Posts Tagged dance
Oh, Calcutta! is one of those Age of Aquarius theater experiences I’ve known about for some time. One comes across references to it when one delves into the 60s and 70s or the modern history of theater. I never knew exactly what it was about or why it had that peculiar title. Its main claim to fame was that it featured a lot of onstage nudity, but claims like that always tend to fall short of the hype. As an experiment it seems never to have been revived or repeated, so I never got much of a sense that it was interesting as a show apart from the surprise of seeing naked actors.
Recently I found a copy of Oh, Calcutta! at the video store. I didn’t realize any document of it existed, but apparently it was videotaped in 1971 for television. (I have to imagine this was a Canadian television outfit, because no American network would show anything like it, not without censoring adult themes, language, and nudity, without which there isn’t much show left to air.) I was mildly curious to finally see it, not realizing I ever would, and the credit for John Lennon as a writer pushed me over the edge. I didn’t know he had anything to do with it, but it was around the time he first moved to New York City. There’s no mention of what exactly he contributed, and I figure all of my speculations are probably way off the mark; if I were to learn what Lennon added to it I’d most likely say, “That? Huh.”
In any event — there were a couple of things that made it worth watching, but for the most part, it is a collection of sketches, comic and serious, that are completely dated satires on the expanding sexual mores of the time. A young couple answers a swingers ad to find out what that’s all about, and some unappealing oldsters arrive to get it on. There’s one about a confused young girl who wants to be all free love but is actually really uptight and insecure about sex even with a steady boyfriend, who turns out to be into all sorts of wacky things that she won’t let him do. A victorian sleaze invites a haughty dame over and tries to ensconce her in his custom designed sex traps, but she turns out to be not quite as pristine as she seemed. A weird bit where a man and a woman are dressed as children for some sort of roleplay, and after some teasing and flirting, he rapes her. That one was really disturbing, of course, but intentionally so. It came at the beginning and nearly made me stop watching.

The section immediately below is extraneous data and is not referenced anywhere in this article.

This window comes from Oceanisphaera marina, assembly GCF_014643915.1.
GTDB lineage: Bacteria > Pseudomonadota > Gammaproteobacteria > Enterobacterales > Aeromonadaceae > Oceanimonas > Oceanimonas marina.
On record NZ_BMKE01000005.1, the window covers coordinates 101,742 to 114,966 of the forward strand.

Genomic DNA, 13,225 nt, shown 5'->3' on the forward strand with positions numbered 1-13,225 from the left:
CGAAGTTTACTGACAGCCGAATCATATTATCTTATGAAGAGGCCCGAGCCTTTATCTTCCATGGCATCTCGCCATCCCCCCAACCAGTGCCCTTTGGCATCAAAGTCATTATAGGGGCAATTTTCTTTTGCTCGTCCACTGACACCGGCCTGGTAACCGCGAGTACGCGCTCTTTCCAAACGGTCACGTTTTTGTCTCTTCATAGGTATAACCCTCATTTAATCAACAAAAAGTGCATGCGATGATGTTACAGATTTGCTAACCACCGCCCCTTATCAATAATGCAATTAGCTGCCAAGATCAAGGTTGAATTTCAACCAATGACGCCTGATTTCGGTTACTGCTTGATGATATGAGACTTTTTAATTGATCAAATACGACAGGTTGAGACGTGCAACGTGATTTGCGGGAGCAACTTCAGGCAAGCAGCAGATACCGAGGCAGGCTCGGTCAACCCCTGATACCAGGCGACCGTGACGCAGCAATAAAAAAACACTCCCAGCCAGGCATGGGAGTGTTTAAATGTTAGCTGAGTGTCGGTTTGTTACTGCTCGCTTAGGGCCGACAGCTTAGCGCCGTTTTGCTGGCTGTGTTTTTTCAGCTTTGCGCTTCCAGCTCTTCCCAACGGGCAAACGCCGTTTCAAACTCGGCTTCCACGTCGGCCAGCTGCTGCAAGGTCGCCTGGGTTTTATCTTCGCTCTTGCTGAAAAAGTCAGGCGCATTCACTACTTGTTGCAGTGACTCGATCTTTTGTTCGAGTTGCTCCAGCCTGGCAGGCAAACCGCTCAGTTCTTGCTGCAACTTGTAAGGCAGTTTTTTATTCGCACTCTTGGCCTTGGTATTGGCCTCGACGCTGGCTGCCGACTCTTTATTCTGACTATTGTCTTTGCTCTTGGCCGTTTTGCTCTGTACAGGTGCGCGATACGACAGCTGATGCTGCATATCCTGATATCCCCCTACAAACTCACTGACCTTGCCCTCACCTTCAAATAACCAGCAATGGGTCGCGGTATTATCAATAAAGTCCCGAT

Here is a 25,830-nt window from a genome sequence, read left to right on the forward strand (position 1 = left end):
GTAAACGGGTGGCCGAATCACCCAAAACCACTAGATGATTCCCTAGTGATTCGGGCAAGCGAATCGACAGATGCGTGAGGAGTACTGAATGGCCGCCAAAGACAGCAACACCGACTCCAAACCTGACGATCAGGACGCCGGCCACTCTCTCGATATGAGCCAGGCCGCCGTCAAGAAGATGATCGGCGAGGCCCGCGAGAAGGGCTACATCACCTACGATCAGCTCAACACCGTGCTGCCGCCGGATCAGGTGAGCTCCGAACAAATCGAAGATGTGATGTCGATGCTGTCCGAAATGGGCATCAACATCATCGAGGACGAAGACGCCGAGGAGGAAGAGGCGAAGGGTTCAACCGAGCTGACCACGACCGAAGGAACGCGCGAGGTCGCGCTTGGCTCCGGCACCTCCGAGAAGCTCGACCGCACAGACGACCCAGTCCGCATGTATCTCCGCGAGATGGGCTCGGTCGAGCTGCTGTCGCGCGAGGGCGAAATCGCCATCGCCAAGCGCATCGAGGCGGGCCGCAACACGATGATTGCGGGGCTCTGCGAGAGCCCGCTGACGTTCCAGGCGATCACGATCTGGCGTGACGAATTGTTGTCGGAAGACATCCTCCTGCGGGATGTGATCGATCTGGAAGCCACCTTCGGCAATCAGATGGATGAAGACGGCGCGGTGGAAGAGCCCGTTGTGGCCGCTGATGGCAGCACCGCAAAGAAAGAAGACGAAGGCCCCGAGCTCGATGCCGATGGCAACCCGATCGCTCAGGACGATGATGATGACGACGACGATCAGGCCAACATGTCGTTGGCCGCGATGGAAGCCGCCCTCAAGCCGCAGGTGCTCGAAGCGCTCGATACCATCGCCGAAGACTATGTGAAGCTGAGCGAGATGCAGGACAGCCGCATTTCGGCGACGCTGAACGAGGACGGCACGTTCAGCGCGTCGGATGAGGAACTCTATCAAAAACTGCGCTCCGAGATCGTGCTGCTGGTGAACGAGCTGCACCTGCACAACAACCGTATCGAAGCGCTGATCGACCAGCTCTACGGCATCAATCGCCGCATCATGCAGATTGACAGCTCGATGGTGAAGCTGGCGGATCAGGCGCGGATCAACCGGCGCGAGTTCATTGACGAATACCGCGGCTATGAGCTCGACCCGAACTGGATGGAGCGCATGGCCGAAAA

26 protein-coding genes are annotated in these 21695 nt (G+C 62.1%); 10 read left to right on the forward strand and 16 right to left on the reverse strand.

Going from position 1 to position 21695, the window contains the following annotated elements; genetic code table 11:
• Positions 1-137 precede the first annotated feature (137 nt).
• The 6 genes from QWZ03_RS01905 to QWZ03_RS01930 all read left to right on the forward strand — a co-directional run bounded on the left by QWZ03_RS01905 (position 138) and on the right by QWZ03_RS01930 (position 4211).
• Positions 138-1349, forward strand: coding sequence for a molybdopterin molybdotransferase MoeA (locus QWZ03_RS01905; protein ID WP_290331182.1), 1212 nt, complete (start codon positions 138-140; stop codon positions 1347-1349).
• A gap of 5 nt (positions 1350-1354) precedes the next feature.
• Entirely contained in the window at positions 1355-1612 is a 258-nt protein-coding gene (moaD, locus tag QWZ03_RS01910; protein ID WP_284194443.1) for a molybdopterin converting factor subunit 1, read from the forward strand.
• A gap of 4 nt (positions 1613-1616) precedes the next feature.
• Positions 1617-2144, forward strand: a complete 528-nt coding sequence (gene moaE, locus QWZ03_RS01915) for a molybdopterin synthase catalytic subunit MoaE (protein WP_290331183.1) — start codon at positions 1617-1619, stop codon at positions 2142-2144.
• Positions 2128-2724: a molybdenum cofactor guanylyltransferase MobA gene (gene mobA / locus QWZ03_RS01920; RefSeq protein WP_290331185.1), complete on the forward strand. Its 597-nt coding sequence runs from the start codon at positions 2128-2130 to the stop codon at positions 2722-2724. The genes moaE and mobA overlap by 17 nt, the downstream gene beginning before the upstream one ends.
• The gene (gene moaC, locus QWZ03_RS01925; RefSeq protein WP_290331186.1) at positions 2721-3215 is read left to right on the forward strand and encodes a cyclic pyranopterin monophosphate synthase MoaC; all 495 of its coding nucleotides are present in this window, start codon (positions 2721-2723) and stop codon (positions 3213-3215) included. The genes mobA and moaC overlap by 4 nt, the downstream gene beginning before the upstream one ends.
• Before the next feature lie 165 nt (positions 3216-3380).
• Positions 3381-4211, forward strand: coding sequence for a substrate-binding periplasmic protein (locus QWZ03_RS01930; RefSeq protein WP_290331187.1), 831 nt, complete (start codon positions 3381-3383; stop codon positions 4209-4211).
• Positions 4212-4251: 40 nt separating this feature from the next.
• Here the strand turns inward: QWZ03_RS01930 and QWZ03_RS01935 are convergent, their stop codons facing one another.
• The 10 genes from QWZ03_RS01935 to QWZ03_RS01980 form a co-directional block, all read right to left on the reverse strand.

There’s an inane “wacky doctor” sketch where everyone mugs and rolls their eyes and leers and none of it ever produces a laugh. A good looking redhead does disrobe, which is something. More on that in a minute.
There was one skit where two country hicks are sitting in rocking chairs. The joke is that one of the hayseeds spends two minutes drawling about paintin’ the fance [sic], makin’ a rock garden with them rocks he collected, and other bumpkin affairs. Then the other fella, after a long pause, starts talking in the same slow drawl about frank sexual experiences, favorite sex positions, and other explicit admissions (and emissions). Then, after a long pause, the first guy falls out of his chair. It wasn’t really that funny, but I understood what they were going for, and it made me want to put on my director hat and restage it so it worked better, probably by having the second guy start talking earlier, and the first guy attempt to keep talking about nothing in hopes of getting the other guy to change the subject, with rising unease. Although, I guess if you do it that way he can’t fall out of the chair at the end, because his shock has already registered. Ah well.